July 24th 2018 BOSTON – The House of Representatives and Senate have finalized legislation creating a new dedicated revenue stream to pay for municipal police training in Massachusetts. The bill is now on Governor Charlie Baker’s desk awaiting his signature.
House Bill 4516 authorizes a new $2 surcharge on car rentals to support the Municipal Police Training Fund, which was created as part of the criminal justice reform law signed by Governor Baker on April 13. Money from the fund will be used to provide basic training for new police recruits, as well as mandatory in-service training and specialized training for veteran police officers.
State Representative David K. Muradian, Jr. (R-Grafton), supported the bill when it first came before the House on May 23, where it passed on a vote of 149-4. The bill was engrossed by the Senate on July 18, and enacted in both branches the same day.
“Law enforcement in our Commonwealth do so much to protect and maintain safety within our communities,” said Representative Muradian. “The training process is an essential component of effective policing, and this revenue will ensure that there is adequate funding available for additional training on an ongoing basis. In a profession where safety is of the utmost importance, this bill was certainly a top priority.”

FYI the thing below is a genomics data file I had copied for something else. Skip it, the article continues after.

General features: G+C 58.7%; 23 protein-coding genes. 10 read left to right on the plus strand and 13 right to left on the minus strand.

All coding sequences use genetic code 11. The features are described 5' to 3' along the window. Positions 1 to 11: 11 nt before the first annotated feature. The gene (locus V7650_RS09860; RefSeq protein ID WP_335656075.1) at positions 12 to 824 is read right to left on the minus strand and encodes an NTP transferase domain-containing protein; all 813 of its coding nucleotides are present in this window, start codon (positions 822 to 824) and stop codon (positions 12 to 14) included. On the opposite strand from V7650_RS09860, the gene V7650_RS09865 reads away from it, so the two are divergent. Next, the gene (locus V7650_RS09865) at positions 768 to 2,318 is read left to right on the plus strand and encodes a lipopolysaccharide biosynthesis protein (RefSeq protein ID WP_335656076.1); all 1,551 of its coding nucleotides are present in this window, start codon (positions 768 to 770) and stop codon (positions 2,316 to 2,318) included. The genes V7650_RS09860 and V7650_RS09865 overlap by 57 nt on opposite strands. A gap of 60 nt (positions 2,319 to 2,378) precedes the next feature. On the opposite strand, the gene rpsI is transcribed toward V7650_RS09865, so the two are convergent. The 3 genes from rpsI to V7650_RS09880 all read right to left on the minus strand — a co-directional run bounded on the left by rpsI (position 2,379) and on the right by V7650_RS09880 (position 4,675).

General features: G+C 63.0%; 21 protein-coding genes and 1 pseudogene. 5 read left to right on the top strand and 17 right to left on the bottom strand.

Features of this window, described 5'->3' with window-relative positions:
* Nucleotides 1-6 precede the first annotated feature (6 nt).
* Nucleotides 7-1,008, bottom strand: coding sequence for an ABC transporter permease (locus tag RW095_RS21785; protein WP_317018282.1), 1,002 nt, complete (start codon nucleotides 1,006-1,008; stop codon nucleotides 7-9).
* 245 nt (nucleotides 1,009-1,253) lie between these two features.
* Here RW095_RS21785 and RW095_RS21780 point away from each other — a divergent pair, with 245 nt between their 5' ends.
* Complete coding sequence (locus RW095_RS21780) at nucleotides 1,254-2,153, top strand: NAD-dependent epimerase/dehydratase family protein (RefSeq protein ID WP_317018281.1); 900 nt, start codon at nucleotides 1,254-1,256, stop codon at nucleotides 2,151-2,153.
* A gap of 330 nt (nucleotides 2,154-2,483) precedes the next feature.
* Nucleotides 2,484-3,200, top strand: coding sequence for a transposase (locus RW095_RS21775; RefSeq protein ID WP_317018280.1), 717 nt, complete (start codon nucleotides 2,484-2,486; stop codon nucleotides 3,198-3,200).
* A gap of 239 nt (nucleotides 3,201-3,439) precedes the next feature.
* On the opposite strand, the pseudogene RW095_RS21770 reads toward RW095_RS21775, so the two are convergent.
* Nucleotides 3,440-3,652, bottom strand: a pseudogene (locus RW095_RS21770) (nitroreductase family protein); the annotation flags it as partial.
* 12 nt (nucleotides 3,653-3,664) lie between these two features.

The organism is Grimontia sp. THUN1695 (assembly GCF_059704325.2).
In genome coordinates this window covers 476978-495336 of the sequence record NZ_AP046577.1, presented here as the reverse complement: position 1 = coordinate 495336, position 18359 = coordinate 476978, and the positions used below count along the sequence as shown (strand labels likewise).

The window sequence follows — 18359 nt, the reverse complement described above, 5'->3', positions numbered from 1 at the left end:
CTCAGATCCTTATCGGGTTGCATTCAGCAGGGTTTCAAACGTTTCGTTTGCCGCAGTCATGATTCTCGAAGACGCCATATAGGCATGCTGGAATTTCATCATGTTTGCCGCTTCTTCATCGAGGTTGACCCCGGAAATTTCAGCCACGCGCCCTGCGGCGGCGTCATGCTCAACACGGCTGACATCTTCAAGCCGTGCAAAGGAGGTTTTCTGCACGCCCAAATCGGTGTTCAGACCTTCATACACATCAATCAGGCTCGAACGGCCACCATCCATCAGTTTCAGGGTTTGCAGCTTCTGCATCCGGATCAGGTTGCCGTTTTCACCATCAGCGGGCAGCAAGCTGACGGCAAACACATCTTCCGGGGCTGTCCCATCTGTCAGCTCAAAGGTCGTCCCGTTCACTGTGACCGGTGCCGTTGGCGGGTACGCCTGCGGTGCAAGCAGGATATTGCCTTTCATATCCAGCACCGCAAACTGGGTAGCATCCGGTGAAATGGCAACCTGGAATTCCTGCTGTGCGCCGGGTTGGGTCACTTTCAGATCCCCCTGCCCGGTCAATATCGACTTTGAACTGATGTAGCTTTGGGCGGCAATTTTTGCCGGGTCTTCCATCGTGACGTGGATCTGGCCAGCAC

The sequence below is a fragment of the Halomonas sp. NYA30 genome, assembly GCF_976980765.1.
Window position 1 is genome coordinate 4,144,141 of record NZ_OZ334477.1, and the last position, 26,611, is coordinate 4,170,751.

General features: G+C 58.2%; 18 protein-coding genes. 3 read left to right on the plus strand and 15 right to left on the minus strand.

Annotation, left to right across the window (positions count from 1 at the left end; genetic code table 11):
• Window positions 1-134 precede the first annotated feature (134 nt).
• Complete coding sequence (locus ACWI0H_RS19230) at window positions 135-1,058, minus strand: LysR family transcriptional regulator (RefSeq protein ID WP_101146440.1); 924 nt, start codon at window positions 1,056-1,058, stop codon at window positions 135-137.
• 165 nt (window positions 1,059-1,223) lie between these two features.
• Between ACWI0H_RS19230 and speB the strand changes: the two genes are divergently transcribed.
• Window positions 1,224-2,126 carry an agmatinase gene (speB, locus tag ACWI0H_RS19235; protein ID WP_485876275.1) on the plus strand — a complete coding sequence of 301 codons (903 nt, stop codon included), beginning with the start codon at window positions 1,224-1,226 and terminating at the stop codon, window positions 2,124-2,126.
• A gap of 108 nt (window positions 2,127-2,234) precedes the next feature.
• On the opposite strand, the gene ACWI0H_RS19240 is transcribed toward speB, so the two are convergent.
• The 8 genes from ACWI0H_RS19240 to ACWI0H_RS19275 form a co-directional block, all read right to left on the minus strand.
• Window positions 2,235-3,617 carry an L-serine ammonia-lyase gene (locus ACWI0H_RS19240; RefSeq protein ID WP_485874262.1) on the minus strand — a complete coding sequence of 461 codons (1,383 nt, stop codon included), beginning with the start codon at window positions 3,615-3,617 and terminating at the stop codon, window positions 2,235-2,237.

The Municipal Police Training Fund is already authorized to receive money generated by the licensing of marijuana establishments, the state excise tax on recreational marijuana sales, and civil penalties imposed under the voter-approved recreational marijuana law. The car rental surcharge – which is scheduled to take effect on January 1, 2019 – is expected to produce an additional $8 million in revenues for the fund.
Certain car rentals will be exempt from the surcharge, including rentals lasting less than 12 hours. The surcharge will also not apply to ride-sharing services offered through companies like Uber and Lyft.
House Bill 4516 caps the amount of money that can be deposited in the Municipal Police Training Fund from the car rental surcharge at $10 million annually, with any additional revenues transferred to the General Fund.
Governor Baker has until July 28 to sign the bill into law.